There are movements in games that you can track, sometimes deep into the history of gaming. For instance, the MOBA (Massively Online Battle Arena) is a game like Smite or League of Legends that traces its origins all the way back to a modification for Warcraft 3. Then there’s a game like Destiny which can trace its roots all the way back to Borderlands and Diablo. Diablo though? There’s no shooting in Diablo, but the basic concepts are the same. Kill enemies and complete quests to gain levels and find loot that will make you stronger. Even once you reach the max level the game continues as you find better and better weapons to multiply your powers to infinitum. World of Warcraft is another game like this. Or Guild Wars. Or Tom Clancy’s The Division.
If you’re familiar with Destiny, the first non-Halo shooter Bungie has ever released since gamers started caring about Bungie, you know that the focus is in building the level of your armour, and finding new weapons that give you a higher DPS (Damage Per Second). As soon as I took control of my character it was very quickly obvious that things were reasonably the same here. So trapped in the genre, is this game, that you’ll even see the numbers of your damage bounce off your enemies as you shoot them. But you won’t be shooting people right away. You start in a hub town where fighting is prohibited and you can meet up with other players as well as buy/sell at vendors and pick up missions. There are other peaceful hubs like this one, as well as unique instances just for you like your upgradeable home HQ where you could conceivably invite friends to see your sweet new additions.
Once you accept a mission the quest arrow (or line) will appear above your head, and it is in the HUD (Heads Up Display…this is getting exhaustive) that the game most immediately shines. It mimics a sort of not-so-futuristic augmented reality with important information appearing around the environment in just the right places. It all balances a comfortable line between believability and usefulness, and it is perhaps the most unique thing about the game. It feels as if you were wearing a pair of Google Glass or Microsoft Holo Lens in game. All the most important information like the ammo gauge are stuck close to your character so you can always keep your eyes on what’s important. It’s slick. It’s been well streamlined. Could potentially get a little busy at points, but that will remain to be seen. Once you arrive at the mission, I was impressed at how automatically it hooked me up with other players. I had expected to be stuck doing an instance solo, and yet before I knew it and with no urging from me I had compatriots helping me out.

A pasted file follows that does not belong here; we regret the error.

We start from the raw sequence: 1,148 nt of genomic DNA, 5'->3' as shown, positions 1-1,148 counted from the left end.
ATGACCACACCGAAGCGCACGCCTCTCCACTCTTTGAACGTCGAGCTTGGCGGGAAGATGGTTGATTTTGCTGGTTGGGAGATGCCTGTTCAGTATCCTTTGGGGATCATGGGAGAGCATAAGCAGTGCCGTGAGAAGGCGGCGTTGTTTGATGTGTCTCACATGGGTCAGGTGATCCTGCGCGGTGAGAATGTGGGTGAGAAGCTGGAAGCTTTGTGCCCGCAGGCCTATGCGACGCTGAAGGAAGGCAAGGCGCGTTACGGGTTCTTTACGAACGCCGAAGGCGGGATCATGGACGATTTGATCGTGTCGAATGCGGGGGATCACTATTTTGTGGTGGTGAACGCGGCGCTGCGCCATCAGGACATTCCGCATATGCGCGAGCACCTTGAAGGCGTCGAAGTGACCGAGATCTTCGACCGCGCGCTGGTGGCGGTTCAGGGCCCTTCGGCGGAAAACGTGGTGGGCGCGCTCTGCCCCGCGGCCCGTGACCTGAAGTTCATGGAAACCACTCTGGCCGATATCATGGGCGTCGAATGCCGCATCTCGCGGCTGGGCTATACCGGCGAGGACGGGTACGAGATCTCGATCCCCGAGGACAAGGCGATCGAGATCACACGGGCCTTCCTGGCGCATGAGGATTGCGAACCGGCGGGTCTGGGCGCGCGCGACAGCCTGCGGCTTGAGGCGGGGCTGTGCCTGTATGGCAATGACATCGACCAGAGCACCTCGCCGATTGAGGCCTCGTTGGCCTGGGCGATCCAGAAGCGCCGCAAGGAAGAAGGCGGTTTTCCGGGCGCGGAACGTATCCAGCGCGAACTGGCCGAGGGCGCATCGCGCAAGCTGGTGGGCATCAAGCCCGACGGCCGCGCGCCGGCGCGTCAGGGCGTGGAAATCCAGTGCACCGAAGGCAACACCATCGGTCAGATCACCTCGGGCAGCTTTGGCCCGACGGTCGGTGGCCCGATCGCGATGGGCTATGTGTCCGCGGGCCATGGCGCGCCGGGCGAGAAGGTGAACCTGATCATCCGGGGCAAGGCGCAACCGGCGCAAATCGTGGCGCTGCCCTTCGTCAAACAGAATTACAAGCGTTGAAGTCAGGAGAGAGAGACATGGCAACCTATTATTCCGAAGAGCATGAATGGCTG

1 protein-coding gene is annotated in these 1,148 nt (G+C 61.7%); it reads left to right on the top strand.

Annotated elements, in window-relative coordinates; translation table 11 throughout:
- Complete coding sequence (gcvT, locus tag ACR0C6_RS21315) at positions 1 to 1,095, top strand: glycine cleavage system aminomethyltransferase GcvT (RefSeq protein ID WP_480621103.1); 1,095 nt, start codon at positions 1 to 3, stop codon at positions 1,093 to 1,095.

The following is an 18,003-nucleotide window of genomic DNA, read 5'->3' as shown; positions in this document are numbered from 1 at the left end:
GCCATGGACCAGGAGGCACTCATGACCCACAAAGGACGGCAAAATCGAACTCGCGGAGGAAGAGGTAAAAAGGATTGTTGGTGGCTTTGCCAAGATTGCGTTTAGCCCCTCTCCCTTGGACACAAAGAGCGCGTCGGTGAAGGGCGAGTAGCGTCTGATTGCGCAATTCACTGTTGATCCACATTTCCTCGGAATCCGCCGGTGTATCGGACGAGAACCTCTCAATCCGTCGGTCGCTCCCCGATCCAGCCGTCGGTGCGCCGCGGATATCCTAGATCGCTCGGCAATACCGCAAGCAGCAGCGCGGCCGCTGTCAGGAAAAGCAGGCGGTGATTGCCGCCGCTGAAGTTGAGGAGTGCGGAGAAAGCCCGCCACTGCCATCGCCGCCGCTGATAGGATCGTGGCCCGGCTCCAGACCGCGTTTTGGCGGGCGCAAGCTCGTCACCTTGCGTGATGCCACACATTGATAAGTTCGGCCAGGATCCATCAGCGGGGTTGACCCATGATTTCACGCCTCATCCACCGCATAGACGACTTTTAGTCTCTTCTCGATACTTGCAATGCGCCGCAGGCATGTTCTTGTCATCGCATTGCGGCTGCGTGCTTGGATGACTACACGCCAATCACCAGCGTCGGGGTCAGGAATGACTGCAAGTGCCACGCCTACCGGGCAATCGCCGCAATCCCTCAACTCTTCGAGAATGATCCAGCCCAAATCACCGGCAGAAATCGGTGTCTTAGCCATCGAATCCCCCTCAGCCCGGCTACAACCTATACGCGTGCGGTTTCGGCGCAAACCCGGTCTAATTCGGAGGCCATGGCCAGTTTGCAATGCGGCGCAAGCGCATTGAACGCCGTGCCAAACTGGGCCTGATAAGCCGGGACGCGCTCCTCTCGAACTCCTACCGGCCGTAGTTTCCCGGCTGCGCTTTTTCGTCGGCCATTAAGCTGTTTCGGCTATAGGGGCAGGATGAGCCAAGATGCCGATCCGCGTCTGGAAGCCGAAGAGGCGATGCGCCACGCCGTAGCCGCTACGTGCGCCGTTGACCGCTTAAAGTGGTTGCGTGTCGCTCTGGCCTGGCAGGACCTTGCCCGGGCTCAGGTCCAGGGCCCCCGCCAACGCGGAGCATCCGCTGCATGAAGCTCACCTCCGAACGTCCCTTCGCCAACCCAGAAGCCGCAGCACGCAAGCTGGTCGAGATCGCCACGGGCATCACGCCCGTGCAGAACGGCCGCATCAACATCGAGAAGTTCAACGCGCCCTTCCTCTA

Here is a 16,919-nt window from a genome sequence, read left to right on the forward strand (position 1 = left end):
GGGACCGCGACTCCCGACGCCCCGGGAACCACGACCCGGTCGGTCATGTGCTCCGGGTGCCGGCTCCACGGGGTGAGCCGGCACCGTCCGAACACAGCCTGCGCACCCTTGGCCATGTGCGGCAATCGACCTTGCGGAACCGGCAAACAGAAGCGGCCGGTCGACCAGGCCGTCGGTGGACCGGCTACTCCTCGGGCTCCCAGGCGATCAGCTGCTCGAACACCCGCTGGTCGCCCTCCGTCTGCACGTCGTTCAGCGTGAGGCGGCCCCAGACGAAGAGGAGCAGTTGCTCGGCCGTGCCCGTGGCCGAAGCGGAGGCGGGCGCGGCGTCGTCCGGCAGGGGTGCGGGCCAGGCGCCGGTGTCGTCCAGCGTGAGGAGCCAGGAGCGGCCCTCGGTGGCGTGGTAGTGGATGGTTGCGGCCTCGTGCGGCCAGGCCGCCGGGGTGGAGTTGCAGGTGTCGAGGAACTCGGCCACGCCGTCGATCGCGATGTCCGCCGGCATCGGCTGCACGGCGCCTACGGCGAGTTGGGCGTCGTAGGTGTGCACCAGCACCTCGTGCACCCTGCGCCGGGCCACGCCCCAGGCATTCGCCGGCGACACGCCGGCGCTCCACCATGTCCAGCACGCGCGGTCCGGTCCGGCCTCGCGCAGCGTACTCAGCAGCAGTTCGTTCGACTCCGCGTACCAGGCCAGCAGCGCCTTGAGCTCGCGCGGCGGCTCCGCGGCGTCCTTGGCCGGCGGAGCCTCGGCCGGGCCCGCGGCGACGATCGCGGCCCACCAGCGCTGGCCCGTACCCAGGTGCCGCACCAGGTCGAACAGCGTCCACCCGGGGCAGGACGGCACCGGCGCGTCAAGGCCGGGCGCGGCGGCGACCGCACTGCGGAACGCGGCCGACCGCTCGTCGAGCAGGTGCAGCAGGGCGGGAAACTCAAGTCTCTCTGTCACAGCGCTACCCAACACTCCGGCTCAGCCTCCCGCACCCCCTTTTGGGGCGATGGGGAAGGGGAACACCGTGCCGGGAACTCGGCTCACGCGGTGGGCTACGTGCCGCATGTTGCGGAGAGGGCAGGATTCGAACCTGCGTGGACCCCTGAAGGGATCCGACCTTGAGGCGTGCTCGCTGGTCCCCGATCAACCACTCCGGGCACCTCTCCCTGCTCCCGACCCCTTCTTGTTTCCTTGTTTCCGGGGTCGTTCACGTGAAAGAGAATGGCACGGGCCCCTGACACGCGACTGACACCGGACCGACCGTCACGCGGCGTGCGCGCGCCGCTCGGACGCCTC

The setting is another thing that really seems to set this game apart from others in the genre. Being based in downtown New York could be considered a limitation to some, but to others who love New York like myself, the attention to detail and the scale of it makes it only all the more appealing. I could not think of a better setting, and I look forward to fighting through the city streets and in their many landmarks. Looking up and seeing the buildings above your head. It’ll be almost like playing a pseudo MMO in a real world location using real world guns, and dressing in real world clothes. To some people, that might not sound as appealing as Destiny’s sci-fi setting. Others might prefer it to the bland generic style of Destiny and Dinklebot.
I didn’t like Destiny much. I wouldn’t say that my problem was necessarily with the games mechanics so much as the way in which the developers squeezed their fans for all their money with not enough value in return. It’s easy to see how fans of Destiny would find a lot that appeals to them in this ambitious shooter, but it’s also easy to see how people like myself who hated (Okay, didn’t particularly like) Destiny might still find value in this game. I for one personally appreciated the cover mechanic which makes a triumphant return to the Tom Clancy Franchise not since Rainbow Six Vegas. Whether the game will be good, only time will tell, as Tom Clancy’s The Division won’t be released until March 08, 2016.